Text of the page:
1

I am playing around with Laravel and came across something in the documentation for defining 1 to 1 relationships between tables that I would like to get feedback on.

The example in the docs is between a user table phone table, where each user can have one phone entry.

Here is the Laravel example:

class User extends Eloquent {
    public function phone()
    {
        return $this->hasOne('Phone');
    }

}

If you get a single user with the ORM, the following query is run:

select * from users where id = 1

And if you try access the phone number in the result, the framework will see the relationship and run

select * from phones where user_id = 1

That's where my question comes up. I would have had a phone_id column in the user table schema, and the query to get the phone number would be:

select * from phones where id = [user.phone_id]

Thinking about it while typing the post, the 'Laravel' way seems to have the benefit of being able to become a 1 to many relationship, which got me wondering if I've been doing it wrong all this time? How do you normally structure your schema for 1 to 1 and 1 to many relationships?

  • A one-to-one relationship is just a special case of one-to-many, where there exists only a single record on the many side for each ID on the one side. In other words, a 1 to many can easily degrade to a 1 to 1 by adding an additional constraint. – Robert Harvey Jan 16 '15 at 22:27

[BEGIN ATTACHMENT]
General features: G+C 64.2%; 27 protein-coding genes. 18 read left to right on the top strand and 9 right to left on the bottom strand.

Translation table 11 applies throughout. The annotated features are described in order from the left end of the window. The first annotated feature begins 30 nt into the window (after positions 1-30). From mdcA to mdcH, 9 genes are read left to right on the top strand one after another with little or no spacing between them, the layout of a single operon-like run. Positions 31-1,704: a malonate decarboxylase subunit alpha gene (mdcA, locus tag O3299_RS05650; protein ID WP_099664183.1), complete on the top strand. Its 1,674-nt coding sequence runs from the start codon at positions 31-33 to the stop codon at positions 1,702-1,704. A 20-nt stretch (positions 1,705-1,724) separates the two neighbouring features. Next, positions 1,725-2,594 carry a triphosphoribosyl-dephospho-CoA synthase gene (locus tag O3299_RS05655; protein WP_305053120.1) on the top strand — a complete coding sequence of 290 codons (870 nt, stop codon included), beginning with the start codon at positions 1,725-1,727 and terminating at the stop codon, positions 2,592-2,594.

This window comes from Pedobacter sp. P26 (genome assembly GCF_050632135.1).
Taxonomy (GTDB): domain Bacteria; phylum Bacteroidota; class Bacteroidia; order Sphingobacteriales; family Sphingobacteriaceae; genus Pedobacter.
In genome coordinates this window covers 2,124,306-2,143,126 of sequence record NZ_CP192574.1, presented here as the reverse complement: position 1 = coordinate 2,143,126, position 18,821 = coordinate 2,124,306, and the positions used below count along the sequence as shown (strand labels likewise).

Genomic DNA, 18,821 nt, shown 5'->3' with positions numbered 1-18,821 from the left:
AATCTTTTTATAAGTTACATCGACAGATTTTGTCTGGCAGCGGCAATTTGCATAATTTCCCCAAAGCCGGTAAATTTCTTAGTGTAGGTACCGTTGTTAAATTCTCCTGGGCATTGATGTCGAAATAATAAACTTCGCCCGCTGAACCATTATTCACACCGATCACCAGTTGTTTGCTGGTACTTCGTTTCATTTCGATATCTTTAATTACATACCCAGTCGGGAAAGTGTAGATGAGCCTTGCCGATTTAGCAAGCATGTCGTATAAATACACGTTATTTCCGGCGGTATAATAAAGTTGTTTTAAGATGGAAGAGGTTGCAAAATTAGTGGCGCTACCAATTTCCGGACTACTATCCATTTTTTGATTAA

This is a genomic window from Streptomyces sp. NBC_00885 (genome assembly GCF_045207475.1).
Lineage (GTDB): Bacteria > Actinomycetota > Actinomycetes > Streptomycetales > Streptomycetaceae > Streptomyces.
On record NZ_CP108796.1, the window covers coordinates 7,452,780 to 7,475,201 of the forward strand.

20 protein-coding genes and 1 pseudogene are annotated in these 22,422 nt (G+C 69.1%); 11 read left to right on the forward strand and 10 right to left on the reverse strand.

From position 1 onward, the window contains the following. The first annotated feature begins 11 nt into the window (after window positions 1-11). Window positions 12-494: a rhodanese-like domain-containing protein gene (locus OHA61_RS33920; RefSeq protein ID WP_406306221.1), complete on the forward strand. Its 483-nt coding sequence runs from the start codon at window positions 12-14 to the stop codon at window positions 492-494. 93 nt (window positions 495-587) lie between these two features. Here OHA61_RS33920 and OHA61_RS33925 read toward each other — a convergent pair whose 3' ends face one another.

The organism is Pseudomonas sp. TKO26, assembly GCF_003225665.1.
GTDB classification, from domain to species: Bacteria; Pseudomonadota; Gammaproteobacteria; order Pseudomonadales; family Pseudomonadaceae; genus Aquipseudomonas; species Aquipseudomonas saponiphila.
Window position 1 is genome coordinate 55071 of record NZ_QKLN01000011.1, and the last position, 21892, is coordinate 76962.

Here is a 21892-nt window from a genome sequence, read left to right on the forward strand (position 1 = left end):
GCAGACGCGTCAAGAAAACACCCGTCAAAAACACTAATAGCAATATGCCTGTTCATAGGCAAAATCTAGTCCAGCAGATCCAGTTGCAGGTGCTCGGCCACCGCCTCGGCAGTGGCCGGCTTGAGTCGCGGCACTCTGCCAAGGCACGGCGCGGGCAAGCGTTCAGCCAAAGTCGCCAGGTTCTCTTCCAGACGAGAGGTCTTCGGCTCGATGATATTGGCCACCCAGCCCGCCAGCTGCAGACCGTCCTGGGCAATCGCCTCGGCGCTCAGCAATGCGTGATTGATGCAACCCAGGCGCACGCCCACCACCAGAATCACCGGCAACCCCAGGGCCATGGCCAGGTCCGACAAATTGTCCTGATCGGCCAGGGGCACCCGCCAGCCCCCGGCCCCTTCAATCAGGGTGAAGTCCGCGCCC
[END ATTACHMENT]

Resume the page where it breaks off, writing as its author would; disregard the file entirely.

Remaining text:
• Im not sure exactly what the question is. How do we structure things in the database or in Laravel models? Eloquent tries to make things "make sense" so if you have a user that has one and only one phone number then you use a hasOne relationship. If users can have more than one phone number you use the hasMany relationship. you COULD reverse it but does it make as much sense to say "This phone number has one user or many users." While technically you COULD do this and it would work its not as logical for a phone number to own a user. – Bill Garrison Mar 17 '15 at 15:59
2

Since you didn't follow the convention of Eloquent you have to type it manually and it's easy just specify the second and third arguments into the hasOne or other functions of ORM obj.

i.e:

class User extends Eloquent {
   public function phone()
   {
      return $this->hasOne('Phone','id','phone_id');
   }

}

Where the second argument is the column name of the first argument (the table you want to make relation with, in this case Phone) and the third argument is the column name in this model User

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